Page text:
Each summer’s end, Boston sees a massive influx of students returning to the city’s many colleges and universities. While Boston boasts some of the top schools and students in the country, there is one area in which these students, and the broader millennial demographic, clearly struggle: critical thinking. In fact, while millennials understand how important critical thinking skills are to succeed in today’s information economy, most of them aren’t confident in their ability to use them.

This unsettling truth was one of the central findings in MindEdge Learning’s online survey of 1,000 college students and recent graduates, which we conducted this spring.

Our results show that 64 percent of millennials believe that critical thinking skills are very important to their current and future job prospects – yet only 35 percent of them feel very confident that they have the skills to discern false information from websites or other online sources. Similarly, 61 percent of these millennials report that they studied critical thinking in college, but only 36 percent think they are very well-trained in this area – and only 20 percent feel that their peers are.

By 2020, complex critical thinking will be the second most important skill set to exhibit on the job

These misgivings appear to be well-placed. In response to a nine-question informal quiz designed to gauge their familiarity with basic critical-thinking concepts and their application to online content, two-of-five millennials registered a failing grade. Fully 44 percent of respondents got five or fewer of these knowledge questions right; only 8 percent of respondents answered all nine questions correctly.

The survey also took a look at a space that millennials know better than anyone else: social media. Even as concerns about fake news and misleading content have mushroomed, our survey shows that more than one in three respondents (36 percent) have accidentally shared inaccurate information through social media. For the most-connected generation ever, these findings emphasize the need to think twice before hitting the “share” button.

The ability to think critically has perhaps never been more valued or more necessary. By 2020, complex critical thinking will be the second most important skill set to exhibit on the job (behind complex problem-solving). It makes sense; employers seek out critical thinkers because they “work smarter.” The careers of the future will require people who can analyze data, arrive at conclusions, find solutions and effectively communicate to others. While educators have addressed, in part, the challenges of better equipping their students with the skills needed to be successful professionals and members of society, a more sustained effort is required.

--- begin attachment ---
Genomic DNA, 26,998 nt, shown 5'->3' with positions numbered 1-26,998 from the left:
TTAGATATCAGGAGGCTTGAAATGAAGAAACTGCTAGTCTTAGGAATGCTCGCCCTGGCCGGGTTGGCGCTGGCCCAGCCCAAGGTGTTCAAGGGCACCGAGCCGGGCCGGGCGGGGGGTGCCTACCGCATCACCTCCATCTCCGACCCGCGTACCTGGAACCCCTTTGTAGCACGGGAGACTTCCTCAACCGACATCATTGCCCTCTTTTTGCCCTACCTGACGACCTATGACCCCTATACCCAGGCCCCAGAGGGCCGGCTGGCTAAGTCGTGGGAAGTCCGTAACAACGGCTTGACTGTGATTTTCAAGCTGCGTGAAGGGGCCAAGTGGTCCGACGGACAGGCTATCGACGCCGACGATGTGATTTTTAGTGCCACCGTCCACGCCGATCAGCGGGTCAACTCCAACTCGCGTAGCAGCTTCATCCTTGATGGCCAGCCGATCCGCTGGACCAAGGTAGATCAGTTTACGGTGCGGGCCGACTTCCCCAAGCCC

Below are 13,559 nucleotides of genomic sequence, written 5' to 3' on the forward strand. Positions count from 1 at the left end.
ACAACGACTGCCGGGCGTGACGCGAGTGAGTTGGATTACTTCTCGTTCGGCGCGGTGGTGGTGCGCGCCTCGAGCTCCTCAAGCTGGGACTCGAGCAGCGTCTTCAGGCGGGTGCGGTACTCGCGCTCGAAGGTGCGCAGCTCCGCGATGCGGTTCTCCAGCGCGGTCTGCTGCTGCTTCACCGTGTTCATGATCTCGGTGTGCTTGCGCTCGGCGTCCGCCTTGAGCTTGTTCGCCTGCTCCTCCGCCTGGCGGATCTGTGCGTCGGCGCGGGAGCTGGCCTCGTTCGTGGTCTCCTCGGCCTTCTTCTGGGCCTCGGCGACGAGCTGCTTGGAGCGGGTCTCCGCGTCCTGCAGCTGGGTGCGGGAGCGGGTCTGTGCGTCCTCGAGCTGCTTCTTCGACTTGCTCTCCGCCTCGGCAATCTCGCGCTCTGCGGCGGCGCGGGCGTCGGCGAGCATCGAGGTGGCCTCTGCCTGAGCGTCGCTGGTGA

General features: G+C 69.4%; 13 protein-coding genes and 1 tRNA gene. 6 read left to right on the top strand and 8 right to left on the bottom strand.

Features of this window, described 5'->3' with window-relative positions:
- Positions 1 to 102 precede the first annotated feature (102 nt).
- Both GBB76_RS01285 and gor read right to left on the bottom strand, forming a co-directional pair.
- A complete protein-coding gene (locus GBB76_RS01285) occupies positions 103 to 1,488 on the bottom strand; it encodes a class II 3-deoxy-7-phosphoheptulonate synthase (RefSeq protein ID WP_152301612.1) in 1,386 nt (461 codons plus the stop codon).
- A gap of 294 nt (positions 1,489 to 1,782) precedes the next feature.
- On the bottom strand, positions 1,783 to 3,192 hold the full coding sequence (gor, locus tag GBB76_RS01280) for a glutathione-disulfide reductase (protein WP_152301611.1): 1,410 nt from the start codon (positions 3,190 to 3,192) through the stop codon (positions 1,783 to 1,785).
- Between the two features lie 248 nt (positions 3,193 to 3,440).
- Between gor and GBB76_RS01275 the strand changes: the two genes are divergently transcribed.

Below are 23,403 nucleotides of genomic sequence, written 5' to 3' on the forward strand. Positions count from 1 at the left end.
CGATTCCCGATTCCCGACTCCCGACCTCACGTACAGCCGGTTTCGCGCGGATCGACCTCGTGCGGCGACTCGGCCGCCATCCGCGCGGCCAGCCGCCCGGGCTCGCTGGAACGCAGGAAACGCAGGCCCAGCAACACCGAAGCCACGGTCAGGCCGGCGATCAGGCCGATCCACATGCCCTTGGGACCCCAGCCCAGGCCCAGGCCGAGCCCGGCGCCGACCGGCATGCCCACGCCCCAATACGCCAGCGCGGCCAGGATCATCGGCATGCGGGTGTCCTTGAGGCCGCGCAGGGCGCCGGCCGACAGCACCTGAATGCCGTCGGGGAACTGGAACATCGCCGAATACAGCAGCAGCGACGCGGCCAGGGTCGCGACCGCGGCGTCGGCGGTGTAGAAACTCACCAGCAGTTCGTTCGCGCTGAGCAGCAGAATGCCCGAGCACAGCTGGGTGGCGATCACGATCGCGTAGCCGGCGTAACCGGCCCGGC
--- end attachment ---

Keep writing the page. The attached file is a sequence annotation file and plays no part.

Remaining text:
So what can be done to bridge this skills gap? One of today’s most pressing needs is to increase digital literacy – to help students move beyond the clever tweet or the first page of search results. Students and professionals alike should be encouraged to dig deeper before determining whether a piece of information is true.

Students need to be able to figure out which websites are reliable sources, how to verify controversial information, and where to find peer-reviewed data. And they need to have these skills by the time they leave college to join the modern workforce. It’s the responsibility of our education system, from middle school on, to make sure all these skills are raised, addressed, and taught in our classrooms, both physical and virtual.

The point here is not to blame millennials; far from it. There is nothing in our research to suggest that millennials suffer from some odd critical-thinking deficit that distinguishes them from the rest of the population. In fact, as the first generation to grow up as digital natives, they may well be better-suited than anyone else, when it comes to sniffing out false content online.

But they still need to get a lot better at it. With a renewed focus on teaching critical thinking skills, educators have begun to prepare students for the increasingly digital workforce. And in the meantime, it is up to all of us to be appropriately suspicious of online content – the more incredible the claim, the more credible the proof behind it needs to be.